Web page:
Interview: Jackie Cohen, the teacher turned dark indie-pop wonder
Jackie Cohen, readying to release her debut record Zagg this May, is riding the wave of excitement, adrenaline and perhaps, a little trepidation as she releases her artistry into the unknown.
While confident in her own ability, Cohen’s journey could have easily taken on a completely different path of its own. The talented songstress who, following graduation, moved back home and started a career as a marketing assistant and toyed with the idea of becoming a teacher for a brief period of time. That was, of course, before picking up the guitar and pen and spilling her thoughts into music. The rest, you might say, is history.
Cohen’s office years are well behind her now and she has finally discovered what she was born to do. With her blend of dark lyrics and spell-binding vocals, Cohen’s music makes for an immersive listening experience and as she openly admits. When I picked up the phone to call Cohen for our interview, we discussed her path to this moment and she was the first to admit her career change was a convoluted one. “I’m not really cut out for working in an office,” she told me almost with a sigh of relief. “I’m definitely not cut out for teaching – at least not yet, the kids are tall and mean and I’m not mature enough to handle it,” she added with a mixture of honesty and humour which sets up the tone of our conversation.
“My stint handing out sausage samples at a mall concourse kiosk made for good content but dark times. I had to find a creative lifestyle or I was going to die. Toiling and touring and being broke isn’t a picnic, but I get to do it with my best friends and experience new things all the time, so I’m enjoying myself,” she said brimming with pride as if the shackles had somewhat been released.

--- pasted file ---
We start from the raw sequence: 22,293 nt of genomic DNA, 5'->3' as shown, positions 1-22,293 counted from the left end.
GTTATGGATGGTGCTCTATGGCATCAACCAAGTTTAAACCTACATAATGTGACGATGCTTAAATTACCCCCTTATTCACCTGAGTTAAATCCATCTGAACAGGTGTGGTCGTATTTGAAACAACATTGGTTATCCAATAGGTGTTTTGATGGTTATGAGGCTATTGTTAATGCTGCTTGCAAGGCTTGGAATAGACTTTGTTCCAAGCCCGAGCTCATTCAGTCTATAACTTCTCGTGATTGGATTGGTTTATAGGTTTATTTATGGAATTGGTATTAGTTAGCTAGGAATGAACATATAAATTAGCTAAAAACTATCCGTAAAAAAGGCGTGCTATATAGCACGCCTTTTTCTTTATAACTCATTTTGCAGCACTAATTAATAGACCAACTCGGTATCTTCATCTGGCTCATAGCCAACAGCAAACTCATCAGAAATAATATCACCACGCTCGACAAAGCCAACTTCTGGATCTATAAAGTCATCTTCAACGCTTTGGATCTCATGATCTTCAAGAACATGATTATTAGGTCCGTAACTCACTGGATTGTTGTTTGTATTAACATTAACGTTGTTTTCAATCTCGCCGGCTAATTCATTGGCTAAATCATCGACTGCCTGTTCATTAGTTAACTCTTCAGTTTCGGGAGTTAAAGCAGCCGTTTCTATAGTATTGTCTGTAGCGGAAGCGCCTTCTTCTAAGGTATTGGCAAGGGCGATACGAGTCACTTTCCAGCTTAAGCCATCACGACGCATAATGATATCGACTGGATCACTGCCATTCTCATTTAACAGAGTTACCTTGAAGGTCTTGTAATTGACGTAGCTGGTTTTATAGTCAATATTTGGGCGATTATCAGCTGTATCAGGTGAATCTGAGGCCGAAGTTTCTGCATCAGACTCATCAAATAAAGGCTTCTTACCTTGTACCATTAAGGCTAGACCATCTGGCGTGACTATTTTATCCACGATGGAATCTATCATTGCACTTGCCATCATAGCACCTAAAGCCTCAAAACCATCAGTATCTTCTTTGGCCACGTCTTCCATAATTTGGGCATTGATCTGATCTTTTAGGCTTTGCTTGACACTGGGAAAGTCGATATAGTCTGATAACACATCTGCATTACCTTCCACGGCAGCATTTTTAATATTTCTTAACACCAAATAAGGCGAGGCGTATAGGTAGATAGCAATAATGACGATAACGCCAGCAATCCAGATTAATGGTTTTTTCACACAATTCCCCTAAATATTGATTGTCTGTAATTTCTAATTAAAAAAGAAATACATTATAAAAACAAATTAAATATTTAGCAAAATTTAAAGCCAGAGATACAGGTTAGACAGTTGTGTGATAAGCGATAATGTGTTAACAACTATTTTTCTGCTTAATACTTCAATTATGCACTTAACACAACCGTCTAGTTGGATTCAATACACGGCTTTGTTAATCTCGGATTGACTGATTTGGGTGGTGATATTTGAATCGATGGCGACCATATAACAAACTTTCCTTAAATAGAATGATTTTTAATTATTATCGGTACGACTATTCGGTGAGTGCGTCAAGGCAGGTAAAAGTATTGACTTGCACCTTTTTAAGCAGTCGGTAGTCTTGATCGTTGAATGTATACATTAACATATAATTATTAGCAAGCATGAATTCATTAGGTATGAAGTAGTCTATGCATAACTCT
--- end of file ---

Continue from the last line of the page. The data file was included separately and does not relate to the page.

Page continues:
Creating her own art was something Cohen explored relatively late in comparison to most in the industry, but there’s no regrets on her side for not discovering her talents earlier, as she clarifies: “I took a psychology class my first year of college and something I read about the ‘pruning’ process your brain undergoes really stuck with me and freaked me out. Something like… after a certain age, your brain starts shutting down synapses that aren’t being used. If you don’t speak multiple languages for example, it chops off the language learning synapses. I’ve always been terrified of finding it’s ‘too late’ to learn or try something new, and I think being a latecomer to music taught me that the ‘too late’ stuff is bullshit.”
Zagg is the product of that decision to pick up a guitar, that one moment of ‘fuck it, I’m doing it’ has changed the course of her life for the better. The record, her debut full length, was made with her partner, Foxygen’s Jonathan Rado, along with Matthew E White. The recording process of creating an album is one that seems implausible to those who don’t make music. The idea that a group of creative minds are able to enter a small room for hours on and end with the task of putting ideas onto record is a tricky one. For me, knowing that Cohen has come seemingly late to the party, I wanted to know if the process of making the album was a daunting one, whether or not a relative novice could impart her clear vision in what is a particularly cut throat industry. “I started working on the demos for Zagg pretty much immediately after recording the Tacoma Night Terror EPs,” she explained with a clear authority. “Some of them were done on two-inch tape, some on one-inch, most of them were four-track recordings I made with Rado in our garage. I originally called them the ‘Love Hoarder’ demos.”
She joyfully added: “Demoing with Rado is my favourite work flow because we have a really funny, combative collaborative energy. We try to come up with a hook or make a strong choice for every part and every instrument, something that makes us smile or laugh, especially when we’re working with limited tracks. We want every move to count. The demos were really colourful. Matt White and Rado together have a sort of genius way of understanding the laughter and colours you bring them and making them as clear and bright as they can be.”